Women and girl refugees coming into Europe face violence and sexual harassment at every stage of their journey, according to a new report from Amnesty International.

The report released by the human rights group was based on interviews with 40 women and girls in Germany and Norway last month who had traveled from Turkey to Greece and then across the Balkans.

Women and girls traveling alone or accompanied only by children said they felt particularly under threat in Hungary, Croatia and Greece, where they were forced to sleep alongside hundreds of male refugees. Those interviewed included female refugees from Iraq and Syria.

The vast majority of the refugees and migrants streaming into Europe are men, which leaves women particularly vulnerable, aid workers say. Women at camps reported having to use the same bathroom and shower facilities as men, and some said they did not eat or drink to avoid going to the toilet.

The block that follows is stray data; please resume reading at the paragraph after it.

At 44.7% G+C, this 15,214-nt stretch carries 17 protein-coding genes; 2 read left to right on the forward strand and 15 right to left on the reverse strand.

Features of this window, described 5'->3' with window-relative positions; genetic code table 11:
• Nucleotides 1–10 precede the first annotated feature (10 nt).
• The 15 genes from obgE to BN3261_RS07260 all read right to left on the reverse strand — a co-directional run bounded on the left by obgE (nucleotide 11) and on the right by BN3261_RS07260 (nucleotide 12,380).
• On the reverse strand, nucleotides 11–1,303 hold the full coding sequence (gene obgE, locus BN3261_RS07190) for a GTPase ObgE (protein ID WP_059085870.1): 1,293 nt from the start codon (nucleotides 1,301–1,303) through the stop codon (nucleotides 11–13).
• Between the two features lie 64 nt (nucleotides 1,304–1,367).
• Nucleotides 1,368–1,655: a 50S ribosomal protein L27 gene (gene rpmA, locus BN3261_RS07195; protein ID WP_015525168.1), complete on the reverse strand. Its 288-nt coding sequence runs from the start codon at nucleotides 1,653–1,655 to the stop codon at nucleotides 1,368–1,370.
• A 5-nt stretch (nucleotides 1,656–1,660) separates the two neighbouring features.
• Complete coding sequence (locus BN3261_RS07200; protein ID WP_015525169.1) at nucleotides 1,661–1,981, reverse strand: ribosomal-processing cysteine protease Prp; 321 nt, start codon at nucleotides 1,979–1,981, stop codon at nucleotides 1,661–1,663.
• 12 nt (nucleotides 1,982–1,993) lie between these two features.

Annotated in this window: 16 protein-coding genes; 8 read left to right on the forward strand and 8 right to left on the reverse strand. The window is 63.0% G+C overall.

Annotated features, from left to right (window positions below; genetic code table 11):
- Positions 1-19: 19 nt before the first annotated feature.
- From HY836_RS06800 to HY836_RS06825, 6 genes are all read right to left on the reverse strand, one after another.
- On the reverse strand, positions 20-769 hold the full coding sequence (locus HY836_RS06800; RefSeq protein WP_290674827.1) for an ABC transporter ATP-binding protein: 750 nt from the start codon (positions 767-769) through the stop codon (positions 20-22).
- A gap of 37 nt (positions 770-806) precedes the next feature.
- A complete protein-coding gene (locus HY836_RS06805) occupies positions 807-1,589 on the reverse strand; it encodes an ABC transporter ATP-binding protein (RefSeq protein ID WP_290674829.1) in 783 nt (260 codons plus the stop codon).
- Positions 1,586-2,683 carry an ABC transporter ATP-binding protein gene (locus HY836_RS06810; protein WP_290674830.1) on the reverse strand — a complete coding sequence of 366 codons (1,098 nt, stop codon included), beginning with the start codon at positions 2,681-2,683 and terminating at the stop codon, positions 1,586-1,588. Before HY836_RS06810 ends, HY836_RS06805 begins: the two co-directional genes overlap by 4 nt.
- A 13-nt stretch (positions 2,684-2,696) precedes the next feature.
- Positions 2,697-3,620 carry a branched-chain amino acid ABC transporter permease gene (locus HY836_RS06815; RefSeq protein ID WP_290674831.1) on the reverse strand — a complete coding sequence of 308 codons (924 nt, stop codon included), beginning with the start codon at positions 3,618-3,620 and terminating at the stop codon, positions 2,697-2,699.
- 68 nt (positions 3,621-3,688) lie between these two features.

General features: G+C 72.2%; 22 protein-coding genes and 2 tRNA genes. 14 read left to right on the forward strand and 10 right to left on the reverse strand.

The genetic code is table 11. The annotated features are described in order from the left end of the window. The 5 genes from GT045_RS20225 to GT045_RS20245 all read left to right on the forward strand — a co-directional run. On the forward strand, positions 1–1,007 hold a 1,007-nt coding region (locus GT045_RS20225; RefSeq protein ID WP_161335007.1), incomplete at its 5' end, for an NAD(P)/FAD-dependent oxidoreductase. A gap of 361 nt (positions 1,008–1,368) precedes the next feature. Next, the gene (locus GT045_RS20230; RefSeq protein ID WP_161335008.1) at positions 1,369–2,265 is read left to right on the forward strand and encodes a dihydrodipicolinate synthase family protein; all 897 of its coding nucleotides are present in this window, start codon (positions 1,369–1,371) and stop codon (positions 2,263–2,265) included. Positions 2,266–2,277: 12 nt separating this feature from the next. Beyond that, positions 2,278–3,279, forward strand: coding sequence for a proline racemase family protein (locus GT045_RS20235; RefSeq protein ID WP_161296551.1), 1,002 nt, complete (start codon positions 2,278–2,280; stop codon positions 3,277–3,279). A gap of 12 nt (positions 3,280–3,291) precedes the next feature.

The report did not separate out incidents of sexual harassment from general violence. One 22-year-old Iraqi woman told Amnesty International that a uniformed security guard in Germany offered her clothes in exchange for spending time alone with him.

Some aid workers say violence is harder to prevent because of an ad hoc system for receiving and registering refugees.

"One of the challenges we have been facing is that it is taking a long time for the international community, and by that I mean governments, to wake up to this crisis and to realize that it is not something that they can wish away," Jenny Becker, protection co-ordinator with the International Rescue Committee in northern Lesbos, Greece, told The Associated Press.